The Facilitator's Mindset for Co-Creation

publishedalmost 2 years ago
2 min read

Dear Reader,

Hi, it's Hannah again.

The last time I wrote the newsletter, I focused on participatory activities, particularly co-creation sessions.

A co-creation session is where the designer and users iterate on solutions together.

Co-creation is nothing new, participatory design has its roots back in Scandinavian design from the 1970s, and in 2004 a revolution book, The Future of Competition: Co-creating Unique Value with Customers, brought the value of co-creation, or co-design, to the business world.

But it's one thing to say we want to do co-creation and another to facilitate a session. There is so much to think about with planning, prep, what activities to do, what to do with the insights you get from your session.

Today, I want to focus on the mindset you need to have while active in the session. What is a mindset?

Mindset: a mental attitude or inclination

There are various skills:

  • including active listening
  • building empathy
  • conflict management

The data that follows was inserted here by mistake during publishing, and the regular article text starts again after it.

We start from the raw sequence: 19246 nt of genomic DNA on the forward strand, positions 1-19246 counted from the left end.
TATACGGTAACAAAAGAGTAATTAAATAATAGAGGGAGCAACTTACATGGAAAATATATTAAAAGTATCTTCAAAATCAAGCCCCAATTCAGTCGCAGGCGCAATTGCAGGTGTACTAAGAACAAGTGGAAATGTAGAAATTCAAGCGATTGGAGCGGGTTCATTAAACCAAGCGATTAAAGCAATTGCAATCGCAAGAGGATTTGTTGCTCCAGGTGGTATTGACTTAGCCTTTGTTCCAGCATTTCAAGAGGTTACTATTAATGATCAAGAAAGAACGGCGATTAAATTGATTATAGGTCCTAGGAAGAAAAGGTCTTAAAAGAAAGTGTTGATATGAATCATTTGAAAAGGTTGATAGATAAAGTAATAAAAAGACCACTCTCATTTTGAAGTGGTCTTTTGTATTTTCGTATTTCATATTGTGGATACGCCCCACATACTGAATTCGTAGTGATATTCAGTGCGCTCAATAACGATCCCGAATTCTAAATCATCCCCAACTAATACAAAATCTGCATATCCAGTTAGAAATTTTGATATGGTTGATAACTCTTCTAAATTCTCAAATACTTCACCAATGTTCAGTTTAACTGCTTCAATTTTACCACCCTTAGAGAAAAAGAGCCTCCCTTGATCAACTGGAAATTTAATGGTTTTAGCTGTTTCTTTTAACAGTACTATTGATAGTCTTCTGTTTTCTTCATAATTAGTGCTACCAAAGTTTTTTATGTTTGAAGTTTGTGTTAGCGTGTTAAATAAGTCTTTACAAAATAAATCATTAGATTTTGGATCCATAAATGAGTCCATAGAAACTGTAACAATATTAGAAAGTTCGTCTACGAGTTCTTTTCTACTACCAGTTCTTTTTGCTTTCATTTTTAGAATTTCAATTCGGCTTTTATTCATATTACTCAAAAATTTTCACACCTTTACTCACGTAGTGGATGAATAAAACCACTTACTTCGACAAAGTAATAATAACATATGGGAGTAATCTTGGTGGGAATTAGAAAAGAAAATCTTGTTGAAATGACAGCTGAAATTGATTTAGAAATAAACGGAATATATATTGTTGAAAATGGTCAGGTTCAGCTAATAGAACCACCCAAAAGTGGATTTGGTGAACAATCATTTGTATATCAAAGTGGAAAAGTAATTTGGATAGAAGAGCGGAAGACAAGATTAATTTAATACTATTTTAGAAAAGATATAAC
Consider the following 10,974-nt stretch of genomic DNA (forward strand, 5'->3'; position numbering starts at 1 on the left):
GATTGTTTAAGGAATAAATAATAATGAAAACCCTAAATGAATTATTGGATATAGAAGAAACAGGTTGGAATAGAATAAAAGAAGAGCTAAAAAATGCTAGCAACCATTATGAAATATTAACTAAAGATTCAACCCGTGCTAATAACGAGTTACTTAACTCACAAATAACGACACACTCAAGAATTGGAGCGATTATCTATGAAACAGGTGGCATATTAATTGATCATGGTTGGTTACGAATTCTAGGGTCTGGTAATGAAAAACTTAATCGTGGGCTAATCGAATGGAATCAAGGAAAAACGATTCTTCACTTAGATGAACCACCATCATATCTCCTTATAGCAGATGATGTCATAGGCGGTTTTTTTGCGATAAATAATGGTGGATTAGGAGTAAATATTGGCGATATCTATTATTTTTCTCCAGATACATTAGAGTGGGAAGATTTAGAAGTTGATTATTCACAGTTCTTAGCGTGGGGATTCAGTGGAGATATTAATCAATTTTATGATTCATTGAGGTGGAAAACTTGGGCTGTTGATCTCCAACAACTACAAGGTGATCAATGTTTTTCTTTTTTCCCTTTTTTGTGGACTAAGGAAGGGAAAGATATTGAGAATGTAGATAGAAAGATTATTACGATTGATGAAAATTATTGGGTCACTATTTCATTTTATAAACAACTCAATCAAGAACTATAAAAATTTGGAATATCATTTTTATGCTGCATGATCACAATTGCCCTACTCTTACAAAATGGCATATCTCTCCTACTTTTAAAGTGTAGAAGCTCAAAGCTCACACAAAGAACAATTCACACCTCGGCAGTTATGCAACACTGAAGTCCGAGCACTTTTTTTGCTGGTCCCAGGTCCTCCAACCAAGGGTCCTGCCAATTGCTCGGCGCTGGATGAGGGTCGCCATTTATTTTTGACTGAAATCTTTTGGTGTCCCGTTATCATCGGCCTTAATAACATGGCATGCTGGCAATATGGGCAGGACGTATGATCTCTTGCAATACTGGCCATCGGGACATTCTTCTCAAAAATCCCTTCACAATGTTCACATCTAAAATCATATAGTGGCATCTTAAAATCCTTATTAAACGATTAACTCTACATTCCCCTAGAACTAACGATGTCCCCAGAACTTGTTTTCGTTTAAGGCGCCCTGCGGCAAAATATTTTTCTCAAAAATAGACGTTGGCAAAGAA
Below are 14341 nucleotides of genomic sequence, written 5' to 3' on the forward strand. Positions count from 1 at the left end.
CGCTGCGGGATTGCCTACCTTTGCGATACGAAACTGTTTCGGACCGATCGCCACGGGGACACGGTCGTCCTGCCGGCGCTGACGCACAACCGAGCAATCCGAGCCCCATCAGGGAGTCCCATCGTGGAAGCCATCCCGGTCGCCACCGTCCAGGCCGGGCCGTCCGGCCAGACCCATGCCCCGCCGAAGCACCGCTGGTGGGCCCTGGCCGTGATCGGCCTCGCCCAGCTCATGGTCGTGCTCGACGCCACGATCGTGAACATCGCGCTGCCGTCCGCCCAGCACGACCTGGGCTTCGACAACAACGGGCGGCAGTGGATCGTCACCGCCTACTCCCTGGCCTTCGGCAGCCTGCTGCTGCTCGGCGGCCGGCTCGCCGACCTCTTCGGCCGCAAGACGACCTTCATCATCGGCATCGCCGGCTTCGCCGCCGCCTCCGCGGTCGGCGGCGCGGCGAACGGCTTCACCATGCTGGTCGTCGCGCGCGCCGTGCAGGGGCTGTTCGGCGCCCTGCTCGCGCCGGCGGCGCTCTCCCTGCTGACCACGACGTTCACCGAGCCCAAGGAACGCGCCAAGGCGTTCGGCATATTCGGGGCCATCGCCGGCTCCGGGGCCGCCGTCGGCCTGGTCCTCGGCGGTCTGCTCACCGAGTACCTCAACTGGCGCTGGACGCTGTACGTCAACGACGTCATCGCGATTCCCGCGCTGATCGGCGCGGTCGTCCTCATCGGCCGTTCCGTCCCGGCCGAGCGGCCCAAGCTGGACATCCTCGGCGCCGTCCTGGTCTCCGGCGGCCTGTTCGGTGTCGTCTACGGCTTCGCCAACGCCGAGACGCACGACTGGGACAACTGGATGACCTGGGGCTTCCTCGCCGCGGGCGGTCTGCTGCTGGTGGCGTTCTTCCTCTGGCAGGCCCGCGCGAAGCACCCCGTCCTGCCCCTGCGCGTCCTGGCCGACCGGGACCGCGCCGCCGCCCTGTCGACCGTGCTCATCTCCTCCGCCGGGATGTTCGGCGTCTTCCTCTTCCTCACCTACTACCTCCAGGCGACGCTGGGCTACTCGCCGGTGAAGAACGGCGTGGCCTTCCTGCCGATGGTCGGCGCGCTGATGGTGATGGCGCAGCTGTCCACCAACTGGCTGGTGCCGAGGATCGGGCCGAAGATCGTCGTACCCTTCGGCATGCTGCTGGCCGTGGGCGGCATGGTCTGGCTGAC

• managing time
  • gauging the room's energy level
  • taking notes

The mindset is different, though. It's about how we need to think while facilitating, not what we need to do.

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So how do you build a facilitator's mindset?

Building Knowledge

The role of the facilitator is to support the group in building knowledge together. To do this, the facilitator should

  • Use open-ended questions to the group
  • Paraphrase what participants say to make sure there is clarity amongst the group
  • Connect similar and different ideas to create a space safe for people's opinions to be heard

Being Neutral

As a facilitator, you need to stay neutral. You are not there to push your agenda but to support the group building their own. The most important way to do this is by using conditional verbs.

Staying neutral is fundamental in a facilitated discussion and builds respect within the group, creating a comfort level. Through this comfort, participants who may not usually speak up can build confidence in their ability to share their opinions.

Staying Flexible

Understanding your audience and preparation is essential to a successful co-working session, but something will inevitably go wrong. Activities and discussions take more time than initially planned, the group might need more breaks, or new agenda items may pop up. Good facilitators are flexible and unattached to the outcome.

Collaboration is key to successful problem-solving.

The more diverse the group of people coming together for co-creation, the better you have to create innovative ideas.

So start building your facilitator's mindset today!

Hannah Baker
Educator & Co-Founder
The Fountain Institute

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The Fountain Institute

The Fountain Institute is an independent online school that teaches advanced UX & product skills.

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